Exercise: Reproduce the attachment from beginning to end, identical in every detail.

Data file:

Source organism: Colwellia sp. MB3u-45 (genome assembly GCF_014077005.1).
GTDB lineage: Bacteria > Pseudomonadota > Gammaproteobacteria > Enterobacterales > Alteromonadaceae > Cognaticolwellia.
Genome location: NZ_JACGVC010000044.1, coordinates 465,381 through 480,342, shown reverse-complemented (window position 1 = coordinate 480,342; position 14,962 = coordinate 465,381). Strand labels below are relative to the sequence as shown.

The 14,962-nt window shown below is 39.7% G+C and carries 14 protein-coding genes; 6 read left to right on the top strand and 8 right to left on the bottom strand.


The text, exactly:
Source organism: Colwellia sp. MB3u-45 (genome assembly GCF_014077005.1).
GTDB lineage: Bacteria > Pseudomonadota > Gammaproteobacteria > Enterobacterales > Alteromonadaceae > Cognaticolwellia.
Genome location: NZ_JACGVC010000044.1, coordinates 465,381 through 480,342, shown reverse-complemented (window position 1 = coordinate 480,342; position 14,962 = coordinate 465,381). Strand labels below are relative to the sequence as shown.

The 14,962-nt window shown below is 39.7% G+C and carries 14 protein-coding genes; 6 read left to right on the top strand and 8 right to left on the bottom strand.